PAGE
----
Just discovered this post was gobbled before it made it to the blog. Too busy to reconstruct my part of it, but here's the quote from Bill Lindeke that prompted some musings about adaptive reuse of our dying malls, foreclosed subdivisions and abandoned car dealerships.
And here's another good read, about Surprise, Arizona, and how it illustrates how the housing boom went so wrong.
Just because a place is relatively cheap doesn't make housing affordable, however. That brings us back to the Guerros. They wanted a nicer house than they could afford, so their lender offered a solution: An adjustable-rate mortgage. Their monthly payments were $2,700. Of course, the bank would jack up their rates after two years, but it didn't matter. With home values climbing steadily, they could refinance before the rate reset, pull out enough cash to buy a jetski or a new car, and keep their mortgage payments in check. In other words, the banks were creating affordable housing where it didn't really exist; with easy and tricky loans, they were creating purchasing power, or demand. Tens of thousands of such loans were issued in Arizona, and the major homebuilders even got into the game, offering financing in a manner more often associated with car manufacturers.
This artificially inflated demand did the trick. In just five years, Surprise gained another 50,000 people, and added more than 7,000 homes in 2005 alone. Maricopa County -- which contains the bulk of the greater Phoenix metro area -- grew faster than anywhere else in the country, and the Phoenix area issued more than 62,000 residential building permits. The economy responded: In 2006, Arizona's gross domestic product grew by 6.7 percent, compared to 3.1 percent for the nation as a whole. The construction industry provided 9 percent of all non-farm jobs in Arizona, making it by far the biggest employer in the state. Those jobs drew more people, who took out more loans to buy more houses, creating more demand … you get the picture.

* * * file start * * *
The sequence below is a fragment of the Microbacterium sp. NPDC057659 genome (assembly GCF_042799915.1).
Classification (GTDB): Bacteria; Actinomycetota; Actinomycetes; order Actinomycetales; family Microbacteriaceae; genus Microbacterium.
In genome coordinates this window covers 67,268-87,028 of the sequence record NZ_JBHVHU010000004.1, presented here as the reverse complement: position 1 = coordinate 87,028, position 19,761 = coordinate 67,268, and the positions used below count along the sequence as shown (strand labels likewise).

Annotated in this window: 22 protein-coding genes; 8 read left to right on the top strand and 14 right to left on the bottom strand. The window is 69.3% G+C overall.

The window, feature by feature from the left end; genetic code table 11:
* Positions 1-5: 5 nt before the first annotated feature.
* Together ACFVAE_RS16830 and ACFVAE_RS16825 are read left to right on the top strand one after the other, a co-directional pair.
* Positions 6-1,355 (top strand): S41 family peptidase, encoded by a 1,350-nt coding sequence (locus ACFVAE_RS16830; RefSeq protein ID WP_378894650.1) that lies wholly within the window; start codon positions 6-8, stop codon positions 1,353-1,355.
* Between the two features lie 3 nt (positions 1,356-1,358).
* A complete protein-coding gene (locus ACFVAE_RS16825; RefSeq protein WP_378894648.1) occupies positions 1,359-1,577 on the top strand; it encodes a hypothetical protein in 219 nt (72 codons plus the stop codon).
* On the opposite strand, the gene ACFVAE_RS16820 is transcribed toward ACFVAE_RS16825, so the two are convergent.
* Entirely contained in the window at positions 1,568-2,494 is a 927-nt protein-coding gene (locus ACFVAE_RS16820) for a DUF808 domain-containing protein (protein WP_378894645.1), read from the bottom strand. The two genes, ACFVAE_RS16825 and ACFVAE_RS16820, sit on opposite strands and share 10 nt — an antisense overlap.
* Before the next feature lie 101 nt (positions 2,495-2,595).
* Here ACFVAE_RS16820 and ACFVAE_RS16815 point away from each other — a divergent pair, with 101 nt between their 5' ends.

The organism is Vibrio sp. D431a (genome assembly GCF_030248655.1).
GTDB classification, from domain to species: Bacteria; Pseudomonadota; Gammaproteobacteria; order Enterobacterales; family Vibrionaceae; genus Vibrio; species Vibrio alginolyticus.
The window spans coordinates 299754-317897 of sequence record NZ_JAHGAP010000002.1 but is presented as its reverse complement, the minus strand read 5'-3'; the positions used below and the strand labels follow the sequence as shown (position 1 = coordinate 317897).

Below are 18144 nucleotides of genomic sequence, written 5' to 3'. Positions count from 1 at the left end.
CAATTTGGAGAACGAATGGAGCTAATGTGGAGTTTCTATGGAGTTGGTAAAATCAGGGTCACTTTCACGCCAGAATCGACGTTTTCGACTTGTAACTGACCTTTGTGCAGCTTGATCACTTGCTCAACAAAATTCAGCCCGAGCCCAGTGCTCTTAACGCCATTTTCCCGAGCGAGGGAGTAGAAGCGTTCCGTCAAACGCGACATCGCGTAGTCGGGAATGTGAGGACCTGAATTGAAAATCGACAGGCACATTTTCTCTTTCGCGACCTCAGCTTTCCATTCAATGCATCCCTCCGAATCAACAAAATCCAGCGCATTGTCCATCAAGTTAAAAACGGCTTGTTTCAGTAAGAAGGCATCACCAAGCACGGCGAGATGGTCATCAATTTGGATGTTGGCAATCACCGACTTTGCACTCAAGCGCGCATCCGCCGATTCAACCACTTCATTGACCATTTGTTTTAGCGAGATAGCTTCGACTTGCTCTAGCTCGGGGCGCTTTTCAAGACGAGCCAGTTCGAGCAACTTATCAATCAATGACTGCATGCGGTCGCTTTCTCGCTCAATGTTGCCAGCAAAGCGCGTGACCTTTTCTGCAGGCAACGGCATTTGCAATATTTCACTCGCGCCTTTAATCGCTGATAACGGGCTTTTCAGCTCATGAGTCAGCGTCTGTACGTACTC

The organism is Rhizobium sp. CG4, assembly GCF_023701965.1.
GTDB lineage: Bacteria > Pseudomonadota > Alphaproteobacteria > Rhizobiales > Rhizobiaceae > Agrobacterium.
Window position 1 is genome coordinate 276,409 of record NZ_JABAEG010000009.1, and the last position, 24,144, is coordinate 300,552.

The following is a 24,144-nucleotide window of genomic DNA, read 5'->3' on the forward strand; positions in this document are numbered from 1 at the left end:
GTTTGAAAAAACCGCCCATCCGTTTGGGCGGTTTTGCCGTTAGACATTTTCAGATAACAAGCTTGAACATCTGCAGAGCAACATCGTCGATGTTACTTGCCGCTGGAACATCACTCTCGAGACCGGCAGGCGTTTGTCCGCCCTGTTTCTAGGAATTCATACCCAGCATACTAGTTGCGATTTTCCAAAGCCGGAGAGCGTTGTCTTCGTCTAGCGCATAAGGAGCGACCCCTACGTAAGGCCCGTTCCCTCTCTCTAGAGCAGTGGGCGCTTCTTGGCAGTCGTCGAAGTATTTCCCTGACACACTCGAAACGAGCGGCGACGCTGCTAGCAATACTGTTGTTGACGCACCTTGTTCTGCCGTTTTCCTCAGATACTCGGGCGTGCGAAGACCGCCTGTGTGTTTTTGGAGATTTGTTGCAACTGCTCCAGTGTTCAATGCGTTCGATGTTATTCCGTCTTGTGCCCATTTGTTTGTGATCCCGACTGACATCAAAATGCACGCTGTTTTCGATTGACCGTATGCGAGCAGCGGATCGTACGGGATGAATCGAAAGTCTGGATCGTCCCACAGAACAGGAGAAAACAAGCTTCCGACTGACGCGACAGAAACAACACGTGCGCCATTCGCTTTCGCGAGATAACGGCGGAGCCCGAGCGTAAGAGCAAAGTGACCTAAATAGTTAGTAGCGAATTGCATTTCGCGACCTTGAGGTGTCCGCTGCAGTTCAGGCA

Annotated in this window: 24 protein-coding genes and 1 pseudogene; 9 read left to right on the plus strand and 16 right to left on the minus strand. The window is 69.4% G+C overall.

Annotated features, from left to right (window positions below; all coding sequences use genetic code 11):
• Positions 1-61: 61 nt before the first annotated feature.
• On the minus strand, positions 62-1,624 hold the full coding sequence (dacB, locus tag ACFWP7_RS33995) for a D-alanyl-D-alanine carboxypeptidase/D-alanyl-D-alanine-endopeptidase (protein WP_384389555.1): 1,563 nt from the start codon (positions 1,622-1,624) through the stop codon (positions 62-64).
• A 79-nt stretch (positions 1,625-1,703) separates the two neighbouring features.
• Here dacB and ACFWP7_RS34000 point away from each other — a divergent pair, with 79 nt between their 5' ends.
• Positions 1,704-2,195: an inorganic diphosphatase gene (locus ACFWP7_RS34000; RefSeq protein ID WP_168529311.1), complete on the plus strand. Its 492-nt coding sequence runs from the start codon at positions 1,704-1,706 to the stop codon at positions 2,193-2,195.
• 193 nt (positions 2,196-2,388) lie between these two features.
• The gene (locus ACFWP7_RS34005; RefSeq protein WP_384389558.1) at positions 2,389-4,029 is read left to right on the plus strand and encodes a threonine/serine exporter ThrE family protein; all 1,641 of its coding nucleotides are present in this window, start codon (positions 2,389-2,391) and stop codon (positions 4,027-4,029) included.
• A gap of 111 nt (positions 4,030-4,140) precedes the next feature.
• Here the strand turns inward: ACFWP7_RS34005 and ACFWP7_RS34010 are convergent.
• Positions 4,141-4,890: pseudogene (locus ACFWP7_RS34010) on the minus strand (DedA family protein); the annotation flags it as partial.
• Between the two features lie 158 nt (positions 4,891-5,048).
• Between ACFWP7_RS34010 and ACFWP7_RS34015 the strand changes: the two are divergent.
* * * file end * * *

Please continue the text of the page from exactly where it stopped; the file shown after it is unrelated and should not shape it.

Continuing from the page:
Housing prices soared -- nearly doubling, on average, over two years -- to create almost instant wealth. Speculation was so rampant that it threw population estimates for a loop. Last year, with the bust in full swing, state and local officials discovered that their method of counting people -- by starting with 2000 census numbers and then estimating population using the number of houses built and sold -- didn't work. They had assumed an occupancy rate of 98 to 99 percent, when in fact at least one of every 10 new homes was sitting empty, even before the bust. A lot of people were making a lot of money. A lot of people would lose money, too.